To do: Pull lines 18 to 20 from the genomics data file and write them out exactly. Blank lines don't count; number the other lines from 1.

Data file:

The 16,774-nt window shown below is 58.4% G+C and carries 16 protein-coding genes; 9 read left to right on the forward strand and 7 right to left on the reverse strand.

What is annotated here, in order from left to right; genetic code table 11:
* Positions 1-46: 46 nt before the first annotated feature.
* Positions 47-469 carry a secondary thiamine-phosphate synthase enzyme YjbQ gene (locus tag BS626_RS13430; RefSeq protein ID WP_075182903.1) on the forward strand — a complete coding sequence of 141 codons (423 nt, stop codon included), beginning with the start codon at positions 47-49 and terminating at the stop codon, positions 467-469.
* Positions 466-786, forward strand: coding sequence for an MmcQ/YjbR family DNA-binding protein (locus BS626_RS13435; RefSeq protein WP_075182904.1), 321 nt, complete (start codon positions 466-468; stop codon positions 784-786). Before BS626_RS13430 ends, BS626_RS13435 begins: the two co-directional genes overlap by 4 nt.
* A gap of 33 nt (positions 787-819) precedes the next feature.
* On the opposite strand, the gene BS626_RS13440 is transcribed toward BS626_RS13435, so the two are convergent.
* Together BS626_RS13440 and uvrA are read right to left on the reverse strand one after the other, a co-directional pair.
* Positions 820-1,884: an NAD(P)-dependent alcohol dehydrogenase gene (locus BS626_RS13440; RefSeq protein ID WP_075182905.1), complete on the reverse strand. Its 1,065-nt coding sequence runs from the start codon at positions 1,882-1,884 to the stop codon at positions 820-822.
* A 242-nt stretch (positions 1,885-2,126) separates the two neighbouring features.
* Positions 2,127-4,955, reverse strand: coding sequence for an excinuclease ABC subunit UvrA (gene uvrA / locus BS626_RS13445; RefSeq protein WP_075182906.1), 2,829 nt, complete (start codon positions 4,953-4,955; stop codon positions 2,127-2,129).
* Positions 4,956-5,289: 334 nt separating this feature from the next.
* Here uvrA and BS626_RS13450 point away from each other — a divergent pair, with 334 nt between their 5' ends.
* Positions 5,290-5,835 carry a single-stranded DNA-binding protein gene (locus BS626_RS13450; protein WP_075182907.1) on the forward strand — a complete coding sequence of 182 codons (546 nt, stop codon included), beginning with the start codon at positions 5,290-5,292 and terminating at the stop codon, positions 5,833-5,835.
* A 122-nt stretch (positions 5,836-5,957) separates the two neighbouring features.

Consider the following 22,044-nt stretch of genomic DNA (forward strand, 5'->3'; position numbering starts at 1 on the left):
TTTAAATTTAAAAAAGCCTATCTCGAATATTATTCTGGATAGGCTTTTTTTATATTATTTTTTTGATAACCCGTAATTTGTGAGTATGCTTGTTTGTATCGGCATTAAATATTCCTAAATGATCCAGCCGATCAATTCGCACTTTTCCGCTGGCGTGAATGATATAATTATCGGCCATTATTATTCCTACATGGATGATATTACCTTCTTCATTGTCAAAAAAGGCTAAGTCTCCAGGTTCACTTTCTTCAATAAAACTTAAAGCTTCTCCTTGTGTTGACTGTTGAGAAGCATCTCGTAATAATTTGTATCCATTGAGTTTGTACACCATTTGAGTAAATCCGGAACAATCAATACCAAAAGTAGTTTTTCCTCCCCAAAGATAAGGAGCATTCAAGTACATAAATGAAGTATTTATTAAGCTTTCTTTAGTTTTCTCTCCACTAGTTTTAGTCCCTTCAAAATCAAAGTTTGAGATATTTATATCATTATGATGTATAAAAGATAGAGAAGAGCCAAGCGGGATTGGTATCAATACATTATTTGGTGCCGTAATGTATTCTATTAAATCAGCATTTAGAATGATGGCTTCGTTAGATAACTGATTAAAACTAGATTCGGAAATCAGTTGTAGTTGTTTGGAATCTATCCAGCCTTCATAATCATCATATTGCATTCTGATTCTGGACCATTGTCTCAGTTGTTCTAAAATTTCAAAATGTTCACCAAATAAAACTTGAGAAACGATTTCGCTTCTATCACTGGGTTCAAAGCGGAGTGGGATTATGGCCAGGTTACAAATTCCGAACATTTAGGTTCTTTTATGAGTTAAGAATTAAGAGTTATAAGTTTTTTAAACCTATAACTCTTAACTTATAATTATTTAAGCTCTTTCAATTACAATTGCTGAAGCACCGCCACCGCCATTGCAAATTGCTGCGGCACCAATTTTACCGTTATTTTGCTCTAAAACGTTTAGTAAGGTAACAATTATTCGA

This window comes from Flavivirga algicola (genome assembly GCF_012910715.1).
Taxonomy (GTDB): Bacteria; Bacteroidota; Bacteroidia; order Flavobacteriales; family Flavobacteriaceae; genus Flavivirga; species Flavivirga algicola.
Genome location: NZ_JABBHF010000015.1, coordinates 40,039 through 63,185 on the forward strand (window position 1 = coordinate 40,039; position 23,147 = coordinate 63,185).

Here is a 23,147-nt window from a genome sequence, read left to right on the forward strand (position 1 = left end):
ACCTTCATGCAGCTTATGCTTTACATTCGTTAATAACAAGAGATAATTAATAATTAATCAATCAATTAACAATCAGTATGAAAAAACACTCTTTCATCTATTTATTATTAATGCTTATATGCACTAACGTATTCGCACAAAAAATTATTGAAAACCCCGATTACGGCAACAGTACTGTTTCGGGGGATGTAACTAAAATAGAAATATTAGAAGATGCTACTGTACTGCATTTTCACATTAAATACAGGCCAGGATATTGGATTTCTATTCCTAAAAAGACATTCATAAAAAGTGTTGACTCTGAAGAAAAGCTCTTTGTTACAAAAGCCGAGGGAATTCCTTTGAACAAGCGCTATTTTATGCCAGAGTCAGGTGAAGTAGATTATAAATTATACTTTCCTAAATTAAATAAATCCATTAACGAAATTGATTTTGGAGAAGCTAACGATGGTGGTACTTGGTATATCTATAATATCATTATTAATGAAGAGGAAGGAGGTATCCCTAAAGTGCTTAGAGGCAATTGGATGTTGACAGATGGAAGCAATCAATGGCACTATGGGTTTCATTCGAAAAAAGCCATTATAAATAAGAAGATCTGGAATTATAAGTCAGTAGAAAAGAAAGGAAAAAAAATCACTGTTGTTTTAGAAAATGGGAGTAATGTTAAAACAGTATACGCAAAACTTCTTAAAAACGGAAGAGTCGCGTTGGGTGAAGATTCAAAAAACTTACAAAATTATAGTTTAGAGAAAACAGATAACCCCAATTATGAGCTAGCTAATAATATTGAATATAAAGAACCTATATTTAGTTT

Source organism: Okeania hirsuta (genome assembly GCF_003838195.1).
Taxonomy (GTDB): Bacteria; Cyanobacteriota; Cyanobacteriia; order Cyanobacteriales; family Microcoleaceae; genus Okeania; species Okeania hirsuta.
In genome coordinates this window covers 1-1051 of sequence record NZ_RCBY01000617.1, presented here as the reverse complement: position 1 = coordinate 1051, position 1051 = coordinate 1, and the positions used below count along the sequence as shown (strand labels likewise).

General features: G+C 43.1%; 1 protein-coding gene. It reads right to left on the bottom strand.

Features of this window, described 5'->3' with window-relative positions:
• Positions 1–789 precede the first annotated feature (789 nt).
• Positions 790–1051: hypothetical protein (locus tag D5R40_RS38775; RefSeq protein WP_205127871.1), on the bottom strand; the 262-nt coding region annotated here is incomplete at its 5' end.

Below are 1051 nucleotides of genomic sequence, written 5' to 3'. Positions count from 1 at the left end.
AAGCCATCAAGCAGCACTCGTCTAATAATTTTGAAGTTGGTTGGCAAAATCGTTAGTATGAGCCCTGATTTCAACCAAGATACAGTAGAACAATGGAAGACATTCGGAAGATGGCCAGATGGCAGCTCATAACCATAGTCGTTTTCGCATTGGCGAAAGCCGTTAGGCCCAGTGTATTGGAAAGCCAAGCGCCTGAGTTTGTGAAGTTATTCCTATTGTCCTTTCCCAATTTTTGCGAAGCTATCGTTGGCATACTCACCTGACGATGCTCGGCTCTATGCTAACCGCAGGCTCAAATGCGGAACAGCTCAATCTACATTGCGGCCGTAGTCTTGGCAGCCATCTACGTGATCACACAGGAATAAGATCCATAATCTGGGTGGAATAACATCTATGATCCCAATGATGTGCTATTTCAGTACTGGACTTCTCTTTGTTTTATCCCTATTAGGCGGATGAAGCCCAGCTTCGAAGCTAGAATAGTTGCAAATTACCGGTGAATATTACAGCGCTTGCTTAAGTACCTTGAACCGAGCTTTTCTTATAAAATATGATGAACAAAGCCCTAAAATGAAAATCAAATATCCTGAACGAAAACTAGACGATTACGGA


This window comes from Flavivirga algicola (genome assembly GCF_012910715.1).
Taxonomy (GTDB): Bacteria; Bacteroidota; Bacteroidia; order Flavobacteriales; family Flavobacteriaceae; genus Flavivirga; species Flavivirga algicola.
Genome location: NZ_JABBHF010000015.1, coordinates 40,039 through 63,185 on the forward strand (window position 1 = coordinate 40,039; position 23,147 = coordinate 63,185).